Gene drive workshop shows technology’s promise, or peril, remains far off
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By Elizabeth Pennisi
The idea sounds appealingly simple: Quickly spread a gene through a population of animals in order to prevent it from transmitting disease, or, more directly, to kill a destructive species such as an agricultural pest. But a workshop hosted yesterday by the National Academies of Sciences, Engineering, and Medicine (NAS) in Washington, D.C., made abundantly clear that a lot of uncertainty—scientific and regulatory—still exists for the so-called gene-drive technology at the heart of such concepts. And as result, field applications of gene drives are “still years off,” says Austin Burt, a population geneticist at Imperial College London who spoke at the meeting.
Over the past 3 years, a technology called CRISPR-Cas9 has revolutionized scientists’ ability to make precise changes in the DNA of a wide range of organisms. By being cheap, relatively easy to use, and effective in almost every species tested, this genome editing method is putting another technology, called gene drive, within reach for many organisms. Because gene drive shifts biases inheritance to favor certain versions of genes, a genetic alteration introduced into a few members of a population spreads rapidly throughout the entire population. If that alteration inhibits reproduction or survival in some way, gene drive can drive that population extinct in theory. In other uses, a desired trait could be driven through a population.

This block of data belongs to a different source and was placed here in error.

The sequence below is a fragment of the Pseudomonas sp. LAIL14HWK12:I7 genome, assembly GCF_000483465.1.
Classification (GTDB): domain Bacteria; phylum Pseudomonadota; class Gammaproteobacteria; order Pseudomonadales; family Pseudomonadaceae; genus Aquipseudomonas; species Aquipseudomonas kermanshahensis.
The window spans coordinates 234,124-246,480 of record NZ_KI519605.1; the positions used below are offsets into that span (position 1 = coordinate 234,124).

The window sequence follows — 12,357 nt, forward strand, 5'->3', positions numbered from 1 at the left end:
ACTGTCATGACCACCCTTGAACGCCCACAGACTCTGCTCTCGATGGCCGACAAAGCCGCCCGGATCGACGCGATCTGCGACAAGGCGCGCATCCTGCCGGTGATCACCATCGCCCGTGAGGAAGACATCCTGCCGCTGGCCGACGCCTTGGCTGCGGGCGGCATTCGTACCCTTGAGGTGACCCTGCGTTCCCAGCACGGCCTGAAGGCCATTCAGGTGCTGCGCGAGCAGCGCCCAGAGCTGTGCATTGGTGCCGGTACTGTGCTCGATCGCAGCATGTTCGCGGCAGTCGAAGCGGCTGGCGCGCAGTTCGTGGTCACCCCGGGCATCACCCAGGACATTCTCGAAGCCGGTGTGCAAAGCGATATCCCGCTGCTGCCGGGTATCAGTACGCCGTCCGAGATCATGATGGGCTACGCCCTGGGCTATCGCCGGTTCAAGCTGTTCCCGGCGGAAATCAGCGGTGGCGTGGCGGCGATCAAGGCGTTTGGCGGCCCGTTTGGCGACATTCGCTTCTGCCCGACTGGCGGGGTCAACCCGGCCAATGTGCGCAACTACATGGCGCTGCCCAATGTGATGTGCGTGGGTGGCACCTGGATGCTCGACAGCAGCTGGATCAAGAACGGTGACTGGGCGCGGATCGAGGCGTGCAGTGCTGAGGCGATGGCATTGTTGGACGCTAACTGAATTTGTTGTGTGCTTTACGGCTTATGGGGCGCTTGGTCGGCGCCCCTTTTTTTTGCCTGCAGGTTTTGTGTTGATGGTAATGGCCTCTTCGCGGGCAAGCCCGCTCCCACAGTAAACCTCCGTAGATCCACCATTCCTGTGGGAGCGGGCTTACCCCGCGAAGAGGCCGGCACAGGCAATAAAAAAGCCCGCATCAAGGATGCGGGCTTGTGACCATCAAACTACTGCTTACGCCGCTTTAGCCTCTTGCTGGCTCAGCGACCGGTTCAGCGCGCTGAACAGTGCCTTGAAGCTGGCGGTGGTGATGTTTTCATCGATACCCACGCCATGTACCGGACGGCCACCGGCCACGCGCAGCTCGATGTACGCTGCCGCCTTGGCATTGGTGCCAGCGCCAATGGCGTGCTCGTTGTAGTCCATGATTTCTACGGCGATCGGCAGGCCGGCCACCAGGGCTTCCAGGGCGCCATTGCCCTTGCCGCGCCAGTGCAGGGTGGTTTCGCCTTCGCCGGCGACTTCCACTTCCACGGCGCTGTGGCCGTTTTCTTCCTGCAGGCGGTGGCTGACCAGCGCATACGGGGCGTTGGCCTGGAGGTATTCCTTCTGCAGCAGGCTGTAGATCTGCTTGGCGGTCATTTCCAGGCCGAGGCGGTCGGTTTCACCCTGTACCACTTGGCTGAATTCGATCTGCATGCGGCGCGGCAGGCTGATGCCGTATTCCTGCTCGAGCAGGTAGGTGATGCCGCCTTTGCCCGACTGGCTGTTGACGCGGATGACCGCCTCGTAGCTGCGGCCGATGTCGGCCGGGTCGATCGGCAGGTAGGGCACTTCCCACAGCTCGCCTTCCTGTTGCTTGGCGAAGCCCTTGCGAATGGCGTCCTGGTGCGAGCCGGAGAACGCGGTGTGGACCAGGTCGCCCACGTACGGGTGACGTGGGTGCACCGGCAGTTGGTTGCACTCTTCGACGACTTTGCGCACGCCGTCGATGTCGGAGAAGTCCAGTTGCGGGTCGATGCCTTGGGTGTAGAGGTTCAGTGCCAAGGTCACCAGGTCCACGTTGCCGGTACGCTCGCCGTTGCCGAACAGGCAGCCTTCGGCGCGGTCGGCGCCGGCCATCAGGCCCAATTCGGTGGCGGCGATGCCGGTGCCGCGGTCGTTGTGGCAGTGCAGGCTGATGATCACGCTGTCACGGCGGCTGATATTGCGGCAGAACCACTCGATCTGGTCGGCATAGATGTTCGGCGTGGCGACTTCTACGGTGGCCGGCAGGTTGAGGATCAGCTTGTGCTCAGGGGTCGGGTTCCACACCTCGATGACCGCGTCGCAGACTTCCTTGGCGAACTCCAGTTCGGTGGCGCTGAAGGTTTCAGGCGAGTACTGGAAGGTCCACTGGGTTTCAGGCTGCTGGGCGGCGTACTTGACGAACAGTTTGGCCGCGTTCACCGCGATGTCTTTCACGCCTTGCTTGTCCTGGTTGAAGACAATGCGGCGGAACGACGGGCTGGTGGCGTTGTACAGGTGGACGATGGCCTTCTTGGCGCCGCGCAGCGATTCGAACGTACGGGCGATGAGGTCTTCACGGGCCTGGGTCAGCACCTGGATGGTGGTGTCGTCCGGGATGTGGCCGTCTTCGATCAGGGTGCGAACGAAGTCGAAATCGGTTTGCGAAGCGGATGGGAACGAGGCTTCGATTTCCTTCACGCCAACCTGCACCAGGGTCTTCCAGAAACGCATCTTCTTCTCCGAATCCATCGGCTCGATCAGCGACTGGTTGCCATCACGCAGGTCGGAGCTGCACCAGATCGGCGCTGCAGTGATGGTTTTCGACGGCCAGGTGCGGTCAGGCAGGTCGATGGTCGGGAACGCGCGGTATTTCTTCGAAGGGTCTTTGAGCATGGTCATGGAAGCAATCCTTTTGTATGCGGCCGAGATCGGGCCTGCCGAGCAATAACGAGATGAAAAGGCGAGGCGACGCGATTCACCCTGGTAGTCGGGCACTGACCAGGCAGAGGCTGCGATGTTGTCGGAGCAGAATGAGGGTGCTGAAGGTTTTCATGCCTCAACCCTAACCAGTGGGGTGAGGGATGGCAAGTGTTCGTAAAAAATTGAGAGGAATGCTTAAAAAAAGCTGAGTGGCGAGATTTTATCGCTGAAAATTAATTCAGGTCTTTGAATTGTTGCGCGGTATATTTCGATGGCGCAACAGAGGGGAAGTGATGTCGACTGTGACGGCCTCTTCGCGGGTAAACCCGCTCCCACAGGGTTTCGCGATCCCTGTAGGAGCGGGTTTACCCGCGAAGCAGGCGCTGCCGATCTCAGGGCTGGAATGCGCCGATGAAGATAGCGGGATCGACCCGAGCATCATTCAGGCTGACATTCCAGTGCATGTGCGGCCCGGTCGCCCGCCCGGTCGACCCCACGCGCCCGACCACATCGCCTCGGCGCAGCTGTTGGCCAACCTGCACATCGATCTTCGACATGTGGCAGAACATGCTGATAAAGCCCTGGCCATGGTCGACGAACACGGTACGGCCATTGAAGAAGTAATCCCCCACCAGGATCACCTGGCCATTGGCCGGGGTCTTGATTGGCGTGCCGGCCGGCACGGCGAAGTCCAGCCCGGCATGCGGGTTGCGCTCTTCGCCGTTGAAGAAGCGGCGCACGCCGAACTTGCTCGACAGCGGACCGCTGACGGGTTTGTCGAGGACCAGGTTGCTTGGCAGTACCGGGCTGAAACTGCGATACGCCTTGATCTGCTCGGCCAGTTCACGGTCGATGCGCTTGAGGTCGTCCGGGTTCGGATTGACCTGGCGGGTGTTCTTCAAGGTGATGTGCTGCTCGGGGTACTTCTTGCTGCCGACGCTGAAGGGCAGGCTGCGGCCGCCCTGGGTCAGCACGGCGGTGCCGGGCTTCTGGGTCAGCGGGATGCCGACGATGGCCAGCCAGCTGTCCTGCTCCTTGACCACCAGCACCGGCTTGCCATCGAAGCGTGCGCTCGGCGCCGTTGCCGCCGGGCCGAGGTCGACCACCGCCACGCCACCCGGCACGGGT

Last year, Harvard University biologists proposed CRISPR-Cas9 gene drive systems be used in conservation to get rid of invasive species or to improve the genetic makeup of endangered ones. A few scientists immediately called for increased regulation of this technology because, once released, a gene drive could be hard to stop or reverse. And in July, geneticists showed that one gene drive system was almost 100% effective in spreading a mutated pigmentation gene through a population of lab fruit flies, fueling fears about the power of gene drive.